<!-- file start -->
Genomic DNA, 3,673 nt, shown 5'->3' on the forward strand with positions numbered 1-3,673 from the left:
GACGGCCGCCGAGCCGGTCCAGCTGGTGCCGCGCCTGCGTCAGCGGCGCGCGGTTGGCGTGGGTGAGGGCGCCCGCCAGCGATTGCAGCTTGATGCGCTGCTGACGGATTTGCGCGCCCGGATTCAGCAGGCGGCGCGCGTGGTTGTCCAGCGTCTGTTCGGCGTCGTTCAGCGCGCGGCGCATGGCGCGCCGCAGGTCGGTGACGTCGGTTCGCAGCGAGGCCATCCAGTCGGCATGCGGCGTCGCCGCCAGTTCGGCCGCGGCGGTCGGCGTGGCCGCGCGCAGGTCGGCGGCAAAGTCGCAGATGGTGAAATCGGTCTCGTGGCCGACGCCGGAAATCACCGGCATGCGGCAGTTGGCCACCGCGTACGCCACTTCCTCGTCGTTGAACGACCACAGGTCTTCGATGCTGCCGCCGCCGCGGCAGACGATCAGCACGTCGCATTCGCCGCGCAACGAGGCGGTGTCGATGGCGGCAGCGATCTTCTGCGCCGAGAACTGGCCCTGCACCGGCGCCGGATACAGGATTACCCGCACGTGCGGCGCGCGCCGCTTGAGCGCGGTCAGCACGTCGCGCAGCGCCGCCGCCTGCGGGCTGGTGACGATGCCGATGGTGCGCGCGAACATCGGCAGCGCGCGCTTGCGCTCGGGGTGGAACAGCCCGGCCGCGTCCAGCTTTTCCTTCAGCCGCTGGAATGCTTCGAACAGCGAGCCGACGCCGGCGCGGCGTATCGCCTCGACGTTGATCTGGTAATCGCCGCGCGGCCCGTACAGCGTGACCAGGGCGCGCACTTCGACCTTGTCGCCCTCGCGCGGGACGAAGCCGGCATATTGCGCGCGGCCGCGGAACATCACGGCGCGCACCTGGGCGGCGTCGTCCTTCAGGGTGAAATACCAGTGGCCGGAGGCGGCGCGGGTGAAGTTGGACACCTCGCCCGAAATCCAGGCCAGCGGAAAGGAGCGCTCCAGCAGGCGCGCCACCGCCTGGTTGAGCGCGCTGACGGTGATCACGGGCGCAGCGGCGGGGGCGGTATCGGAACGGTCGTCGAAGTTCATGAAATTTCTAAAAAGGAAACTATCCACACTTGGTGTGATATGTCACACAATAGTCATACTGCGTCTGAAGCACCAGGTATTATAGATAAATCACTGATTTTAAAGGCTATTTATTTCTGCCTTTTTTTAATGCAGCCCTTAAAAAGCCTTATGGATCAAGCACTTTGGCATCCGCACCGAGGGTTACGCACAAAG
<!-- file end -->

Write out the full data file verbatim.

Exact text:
Genomic DNA, 3,673 nt, shown 5'->3' on the forward strand with positions numbered 1-3,673 from the left:
GACGGCCGCCGAGCCGGTCCAGCTGGTGCCGCGCCTGCGTCAGCGGCGCGCGGTTGGCGTGGGTGAGGGCGCCCGCCAGCGATTGCAGCTTGATGCGCTGCTGACGGATTTGCGCGCCCGGATTCAGCAGGCGGCGCGCGTGGTTGTCCAGCGTCTGTTCGGCGTCGTTCAGCGCGCGGCGCATGGCGCGCCGCAGGTCGGTGACGTCGGTTCGCAGCGAGGCCATCCAGTCGGCATGCGGCGTCGCCGCCAGTTCGGCCGCGGCGGTCGGCGTGGCCGCGCGCAGGTCGGCGGCAAAGTCGCAGATGGTGAAATCGGTCTCGTGGCCGACGCCGGAAATCACCGGCATGCGGCAGTTGGCCACCGCGTACGCCACTTCCTCGTCGTTGAACGACCACAGGTCTTCGATGCTGCCGCCGCCGCGGCAGACGATCAGCACGTCGCATTCGCCGCGCAACGAGGCGGTGTCGATGGCGGCAGCGATCTTCTGCGCCGAGAACTGGCCCTGCACCGGCGCCGGATACAGGATTACCCGCACGTGCGGCGCGCGCCGCTTGAGCGCGGTCAGCACGTCGCGCAGCGCCGCCGCCTGCGGGCTGGTGACGATGCCGATGGTGCGCGCGAACATCGGCAGCGCGCGCTTGCGCTCGGGGTGGAACAGCCCGGCCGCGTCCAGCTTTTCCTTCAGCCGCTGGAATGCTTCGAACAGCGAGCCGACGCCGGCGCGGCGTATCGCCTCGACGTTGATCTGGTAATCGCCGCGCGGCCCGTACAGCGTGACCAGGGCGCGCACTTCGACCTTGTCGCCCTCGCGCGGGACGAAGCCGGCATATTGCGCGCGGCCGCGGAACATCACGGCGCGCACCTGGGCGGCGTCGTCCTTCAGGGTGAAATACCAGTGGCCGGAGGCGGCGCGGGTGAAGTTGGACACCTCGCCCGAAATCCAGGCCAGCGGAAAGGAGCGCTCCAGCAGGCGCGCCACCGCCTGGTTGAGCGCGCTGACGGTGATCACGGGCGCAGCGGCGGGGGCGGTATCGGAACGGTCGTCGAAGTTCATGAAATTTCTAAAAAGGAAACTATCCACACTTGGTGTGATATGTCACACAATAGTCATACTGCGTCTGAAGCACCAGGTATTATAGATAAATCACTGATTTTAAAGGCTATTTATTTCTGCCTTTTTTTAATGCAGCCCTTAAAAAGCCTTATGGATCAAGCACTTTGGCATCCGCACCGAGGGTTACGCACAAAG